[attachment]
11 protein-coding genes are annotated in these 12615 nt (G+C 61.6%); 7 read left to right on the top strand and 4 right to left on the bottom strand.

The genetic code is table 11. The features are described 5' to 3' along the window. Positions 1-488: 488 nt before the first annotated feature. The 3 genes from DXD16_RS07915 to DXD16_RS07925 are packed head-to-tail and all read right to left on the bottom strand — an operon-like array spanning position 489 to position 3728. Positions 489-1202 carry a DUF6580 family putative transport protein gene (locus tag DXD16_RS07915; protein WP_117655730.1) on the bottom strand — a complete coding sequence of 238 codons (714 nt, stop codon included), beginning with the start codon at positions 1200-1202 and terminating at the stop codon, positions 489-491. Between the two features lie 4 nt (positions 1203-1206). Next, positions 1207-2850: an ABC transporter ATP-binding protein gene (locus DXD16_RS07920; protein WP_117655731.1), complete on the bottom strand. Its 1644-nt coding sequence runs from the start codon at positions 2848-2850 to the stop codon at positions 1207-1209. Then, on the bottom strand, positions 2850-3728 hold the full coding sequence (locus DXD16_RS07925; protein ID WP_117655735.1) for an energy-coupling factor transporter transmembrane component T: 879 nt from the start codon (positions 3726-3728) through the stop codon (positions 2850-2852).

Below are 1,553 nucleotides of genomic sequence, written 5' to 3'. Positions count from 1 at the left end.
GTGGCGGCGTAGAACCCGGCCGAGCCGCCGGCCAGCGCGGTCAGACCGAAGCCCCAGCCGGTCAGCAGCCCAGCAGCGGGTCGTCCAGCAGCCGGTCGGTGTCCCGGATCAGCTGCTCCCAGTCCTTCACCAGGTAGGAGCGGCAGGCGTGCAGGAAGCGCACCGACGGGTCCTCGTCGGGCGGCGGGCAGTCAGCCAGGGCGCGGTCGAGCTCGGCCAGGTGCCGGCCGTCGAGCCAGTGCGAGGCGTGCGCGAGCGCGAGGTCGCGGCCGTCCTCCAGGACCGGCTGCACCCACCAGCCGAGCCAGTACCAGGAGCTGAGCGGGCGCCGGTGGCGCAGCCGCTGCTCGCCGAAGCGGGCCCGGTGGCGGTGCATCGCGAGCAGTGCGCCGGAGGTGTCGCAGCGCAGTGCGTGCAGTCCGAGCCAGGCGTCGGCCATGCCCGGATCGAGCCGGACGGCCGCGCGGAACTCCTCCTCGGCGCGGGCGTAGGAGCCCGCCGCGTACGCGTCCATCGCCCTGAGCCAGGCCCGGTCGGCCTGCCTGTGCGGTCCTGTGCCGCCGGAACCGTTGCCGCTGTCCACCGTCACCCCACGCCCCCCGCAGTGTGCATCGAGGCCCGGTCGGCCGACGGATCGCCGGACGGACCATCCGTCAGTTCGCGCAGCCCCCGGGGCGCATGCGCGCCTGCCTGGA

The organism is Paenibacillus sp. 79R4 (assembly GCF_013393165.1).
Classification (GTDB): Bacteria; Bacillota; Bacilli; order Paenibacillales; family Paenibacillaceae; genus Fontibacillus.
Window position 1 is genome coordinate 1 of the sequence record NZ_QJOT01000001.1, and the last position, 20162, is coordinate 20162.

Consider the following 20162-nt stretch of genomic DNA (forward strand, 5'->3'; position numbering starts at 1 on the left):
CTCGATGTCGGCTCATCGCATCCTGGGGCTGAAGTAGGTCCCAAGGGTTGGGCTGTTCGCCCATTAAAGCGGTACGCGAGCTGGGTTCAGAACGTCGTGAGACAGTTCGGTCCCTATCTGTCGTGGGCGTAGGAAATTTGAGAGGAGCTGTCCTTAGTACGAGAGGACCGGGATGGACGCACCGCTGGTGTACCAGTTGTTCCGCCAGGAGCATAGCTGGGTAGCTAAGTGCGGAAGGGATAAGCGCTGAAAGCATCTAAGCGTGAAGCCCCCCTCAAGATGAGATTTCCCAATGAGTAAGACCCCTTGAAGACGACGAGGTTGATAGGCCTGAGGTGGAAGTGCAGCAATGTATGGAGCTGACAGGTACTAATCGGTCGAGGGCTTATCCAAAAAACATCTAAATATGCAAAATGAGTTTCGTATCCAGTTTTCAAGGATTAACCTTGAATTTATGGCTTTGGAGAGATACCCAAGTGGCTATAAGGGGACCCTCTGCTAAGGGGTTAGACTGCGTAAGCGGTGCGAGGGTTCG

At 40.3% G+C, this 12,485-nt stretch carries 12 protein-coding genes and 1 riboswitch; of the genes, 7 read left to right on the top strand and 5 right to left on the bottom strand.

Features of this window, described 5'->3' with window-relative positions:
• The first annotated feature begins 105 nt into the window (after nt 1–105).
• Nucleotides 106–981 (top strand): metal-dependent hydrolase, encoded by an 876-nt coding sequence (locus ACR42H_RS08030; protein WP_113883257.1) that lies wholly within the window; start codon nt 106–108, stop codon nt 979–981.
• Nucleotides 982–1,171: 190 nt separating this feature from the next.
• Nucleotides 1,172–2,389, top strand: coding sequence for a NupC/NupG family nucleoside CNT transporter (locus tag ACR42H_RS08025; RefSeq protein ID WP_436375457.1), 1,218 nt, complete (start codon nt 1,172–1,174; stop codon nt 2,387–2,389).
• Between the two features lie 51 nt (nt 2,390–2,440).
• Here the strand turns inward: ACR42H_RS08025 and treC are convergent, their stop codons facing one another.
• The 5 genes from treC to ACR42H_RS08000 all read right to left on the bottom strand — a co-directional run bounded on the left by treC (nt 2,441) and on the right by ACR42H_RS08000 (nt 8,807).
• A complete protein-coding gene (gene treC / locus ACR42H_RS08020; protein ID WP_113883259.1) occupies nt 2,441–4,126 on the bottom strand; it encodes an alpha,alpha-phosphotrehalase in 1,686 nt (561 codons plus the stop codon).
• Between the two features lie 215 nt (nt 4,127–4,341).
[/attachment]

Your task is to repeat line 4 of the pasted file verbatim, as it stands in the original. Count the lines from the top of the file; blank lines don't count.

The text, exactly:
GTGGCGGCGTAGAACCCGGCCGAGCCGCCGGCCAGCGCGGTCAGACCGAAGCCCCAGCCGGTCAGCAGCCCAGCAGCGGGTCGTCCAGCAGCCGGTCGGTGTCCCGGATCAGCTGCTCCCAGTCCTTCACCAGGTAGGAGCGGCAGGCGTGCAGGAAGCGCACCGACGGGTCCTCGTCGGGCGGCGGGCAGTCAGCCAGGGCGCGGTCGAGCTCGGCCAGGTGCCGGCCGTCGAGCCAGTGCGAGGCGTGCGCGAGCGCGAGGTCGCGGCCGTCCTCCAGGACCGGCTGCACCCACCAGCCGAGCCAGTACCAGGAGCTGAGCGGGCGCCGGTGGCGCAGCCGCTGCTCGCCGAAGCGGGCCCGGTGGCGGTGCATCGCGAGCAGTGCGCCGGAGGTGTCGCAGCGCAGTGCGTGCAGTCCGAGCCAGGCGTCGGCCATGCCCGGATCGAGCCGGACGGCCGCGCGGAACTCCTCCTCGGCGCGGGCGTAGGAGCCCGCCGCGTACGCGTCCATCGCCCTGAGCCAGGCCCGGTCGGCCTGCCTGTGCGGTCCTGTGCCGCCGGAACCGTTGCCGCTGTCCACCGTCACCCCACGCCCCCCGCAGTGTGCATCGAGGCCCGGTCGGCCGACGGATCGCCGGACGGACCATCCGTCAGTTCGCGCAGCCCCCGGGGCGCATGCGCGCCTGCCTGGA